Friday, September 29, 2017

Boldly going where no one has gone before


By Tom Herrmann / ADOT Communications

That familiar quote in the headline above may be better known as the motto for Capt. James Kirk and his minions on the starship USS Enterprise. But it’s not too great a stretch to apply it to the good people overseeing Arizona’s highways, especially given several of the Arizona Department of Transportation initiatives moving forward at warp speed.

Crews are working this fall to install thermal cameras and other technology along a 15-mile stretch of Interstate 17 to create a first-in-the-nation pilot detection and warning system for wrong-way vehicles. In mid-September, thermal cameras being tested along Loop 101 in north Phoenix detected and set off alerts about two vehicles driving the wrong direction down exit ramps. While one driver apparently realized the mistake and turned around, the Arizona Department of Public Safety, acting on the fast notification, stopped the other vehicle on the freeway.

ADOT Director John Halikowski recently joined Juan Ciscomani, a special adviser to Governor Doug Ducey, and others on a trip to Nogales, Sonora, to talk about ADOT’s innovative International Border Inspection Qualification program. ADOT safety inspectors are crossing the border to teach classes on safety requirements for international truckers, something that no one state has done. The idea is to reduce inspection times at the border to boost international commerce while promoting safety on Arizona roads. The classes have been so popular that we’ve doubled the scheduled offerings, and the relationship between Arizona and international truckers is strengthening.

One more thing: Drivers who complete the course can communicate with inspectors even before they reach the border. A smartphone application lets them find out if their truck will pass inspection in time for them to make repairs before getting in line to cross the border. Again, something no one has done before.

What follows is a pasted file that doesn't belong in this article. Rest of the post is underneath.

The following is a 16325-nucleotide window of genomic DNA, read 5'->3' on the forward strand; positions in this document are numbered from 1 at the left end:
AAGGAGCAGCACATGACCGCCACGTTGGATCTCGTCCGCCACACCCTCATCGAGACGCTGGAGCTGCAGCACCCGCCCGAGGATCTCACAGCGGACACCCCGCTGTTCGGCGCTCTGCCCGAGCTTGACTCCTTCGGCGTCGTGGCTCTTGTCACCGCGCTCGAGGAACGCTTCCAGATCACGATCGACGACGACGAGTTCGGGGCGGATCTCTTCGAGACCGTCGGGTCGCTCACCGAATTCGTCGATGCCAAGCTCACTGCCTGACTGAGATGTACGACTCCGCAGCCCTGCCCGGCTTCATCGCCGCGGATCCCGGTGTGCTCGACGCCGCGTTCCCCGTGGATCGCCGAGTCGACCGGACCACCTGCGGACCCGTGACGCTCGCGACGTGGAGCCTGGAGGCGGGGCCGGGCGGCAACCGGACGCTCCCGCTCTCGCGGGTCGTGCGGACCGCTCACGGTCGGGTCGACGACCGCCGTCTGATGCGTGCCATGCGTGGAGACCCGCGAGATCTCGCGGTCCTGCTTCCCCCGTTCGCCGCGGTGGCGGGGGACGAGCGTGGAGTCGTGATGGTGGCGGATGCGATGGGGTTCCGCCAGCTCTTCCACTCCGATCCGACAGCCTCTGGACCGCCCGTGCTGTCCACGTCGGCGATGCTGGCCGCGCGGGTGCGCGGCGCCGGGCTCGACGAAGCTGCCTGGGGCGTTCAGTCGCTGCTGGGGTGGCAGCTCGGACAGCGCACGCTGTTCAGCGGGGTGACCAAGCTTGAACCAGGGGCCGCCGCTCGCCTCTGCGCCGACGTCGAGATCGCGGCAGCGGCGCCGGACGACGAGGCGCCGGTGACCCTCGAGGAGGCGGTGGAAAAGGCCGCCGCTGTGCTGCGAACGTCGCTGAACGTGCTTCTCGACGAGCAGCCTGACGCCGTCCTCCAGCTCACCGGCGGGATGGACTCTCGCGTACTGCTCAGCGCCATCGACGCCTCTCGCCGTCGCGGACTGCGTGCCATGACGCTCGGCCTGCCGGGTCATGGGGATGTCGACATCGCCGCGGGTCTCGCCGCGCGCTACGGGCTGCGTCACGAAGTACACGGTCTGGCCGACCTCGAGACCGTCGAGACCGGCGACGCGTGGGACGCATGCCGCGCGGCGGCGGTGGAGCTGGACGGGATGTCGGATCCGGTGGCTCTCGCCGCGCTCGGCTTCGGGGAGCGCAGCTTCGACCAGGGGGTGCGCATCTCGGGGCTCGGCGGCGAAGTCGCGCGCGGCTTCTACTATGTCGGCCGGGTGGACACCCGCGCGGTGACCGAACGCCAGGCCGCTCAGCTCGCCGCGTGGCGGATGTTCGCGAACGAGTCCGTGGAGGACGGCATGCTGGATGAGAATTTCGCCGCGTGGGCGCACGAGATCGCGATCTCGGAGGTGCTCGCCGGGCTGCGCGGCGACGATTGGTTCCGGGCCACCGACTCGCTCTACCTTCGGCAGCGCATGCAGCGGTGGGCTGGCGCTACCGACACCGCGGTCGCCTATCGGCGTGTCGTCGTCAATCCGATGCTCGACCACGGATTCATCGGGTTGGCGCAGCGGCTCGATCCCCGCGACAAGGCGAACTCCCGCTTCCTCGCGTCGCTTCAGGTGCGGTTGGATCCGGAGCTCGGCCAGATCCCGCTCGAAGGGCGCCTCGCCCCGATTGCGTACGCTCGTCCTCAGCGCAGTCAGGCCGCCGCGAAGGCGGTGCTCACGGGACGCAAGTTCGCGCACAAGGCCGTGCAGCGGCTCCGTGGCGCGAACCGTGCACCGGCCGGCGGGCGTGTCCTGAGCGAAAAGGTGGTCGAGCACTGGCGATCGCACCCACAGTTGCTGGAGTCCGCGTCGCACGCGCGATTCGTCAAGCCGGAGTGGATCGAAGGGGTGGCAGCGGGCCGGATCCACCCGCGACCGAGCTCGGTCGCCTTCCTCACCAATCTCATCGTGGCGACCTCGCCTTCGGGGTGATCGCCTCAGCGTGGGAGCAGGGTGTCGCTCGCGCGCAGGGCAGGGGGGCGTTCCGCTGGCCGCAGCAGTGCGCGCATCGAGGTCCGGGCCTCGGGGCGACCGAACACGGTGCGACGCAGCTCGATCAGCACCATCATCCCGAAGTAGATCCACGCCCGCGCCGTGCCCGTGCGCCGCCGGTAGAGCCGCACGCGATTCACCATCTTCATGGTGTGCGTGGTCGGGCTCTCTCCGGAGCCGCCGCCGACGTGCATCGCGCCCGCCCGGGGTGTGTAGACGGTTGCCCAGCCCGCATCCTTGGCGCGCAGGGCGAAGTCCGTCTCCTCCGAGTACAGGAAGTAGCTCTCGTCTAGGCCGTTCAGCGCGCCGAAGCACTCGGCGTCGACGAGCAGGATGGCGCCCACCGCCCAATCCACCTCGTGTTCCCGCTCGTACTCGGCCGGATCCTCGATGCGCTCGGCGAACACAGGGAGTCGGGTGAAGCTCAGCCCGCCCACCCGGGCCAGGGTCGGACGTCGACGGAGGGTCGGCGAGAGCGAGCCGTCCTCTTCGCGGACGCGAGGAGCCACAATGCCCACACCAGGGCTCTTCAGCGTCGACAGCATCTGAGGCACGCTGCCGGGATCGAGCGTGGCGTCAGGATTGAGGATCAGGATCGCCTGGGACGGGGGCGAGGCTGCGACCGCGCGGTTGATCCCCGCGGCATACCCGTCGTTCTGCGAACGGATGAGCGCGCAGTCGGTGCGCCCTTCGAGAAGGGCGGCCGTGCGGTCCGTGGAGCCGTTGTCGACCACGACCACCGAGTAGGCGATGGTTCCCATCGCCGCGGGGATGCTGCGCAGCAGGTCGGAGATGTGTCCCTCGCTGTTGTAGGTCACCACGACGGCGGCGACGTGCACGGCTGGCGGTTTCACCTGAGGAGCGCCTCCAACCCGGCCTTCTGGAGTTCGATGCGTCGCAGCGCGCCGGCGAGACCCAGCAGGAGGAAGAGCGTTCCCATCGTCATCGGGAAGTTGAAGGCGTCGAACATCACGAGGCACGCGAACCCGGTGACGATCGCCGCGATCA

Next month, ADOT seek bids for a first-of-its-kind system that has been designed to notify ADOT, DPS and drivers of approaching dust storms in a 10-mile section of Interstate 10 near Picacho. The combination of short-range and long-range radar, real-time notification of drivers, variable speed limits and real-time alerts to traffic operators and law enforcement is designed to make that busy section of highway safer.

Three projects, each designed to make Arizona safer, each the first of its kind.

Warp speed, Mr. Sulu.
Posted by Caroline Carpenter   |  Labels:  border-inspection, dust-detection, Port-of-Entry, thermal-cameras


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Pursuant to Title VI of the Civil Rights Act of 1964, the Americans with Disabilities Act (ADA) and other nondiscrimination laws and authorities, ADOT does not discriminate on the basis of race, color, national origin, sex, age, or disability. Persons that require a reasonable accommodation based on language or disability should contact ADOT’s Civil Rights Office at Requests should be made as early as possible to ensure the State has an opportunity to address the accommodation.

De acuerdo con el Título VI de la Ley de Derechos Civiles de 1964, la Ley de Estadounidenses con Discapacidades (ADA por sus siglas en inglés) y otras normas y leyes antidiscriminatorias, el Departamento de Transporte de Arizona (ADOT) no discrimina por motivos de raza, color, origen nacional, sexo, edad o discapacidad. Las personas que requieran asistencia (dentro de lo razonable) ya sea por el idioma o discapacidad deben ponerse en contacto con la Oficina de Derechos Civiles de ADOT en Las solicitudes deben hacerse lo más antes posible para asegurar que el Estado tenga la oportunidad de hacer los arreglos necesarios.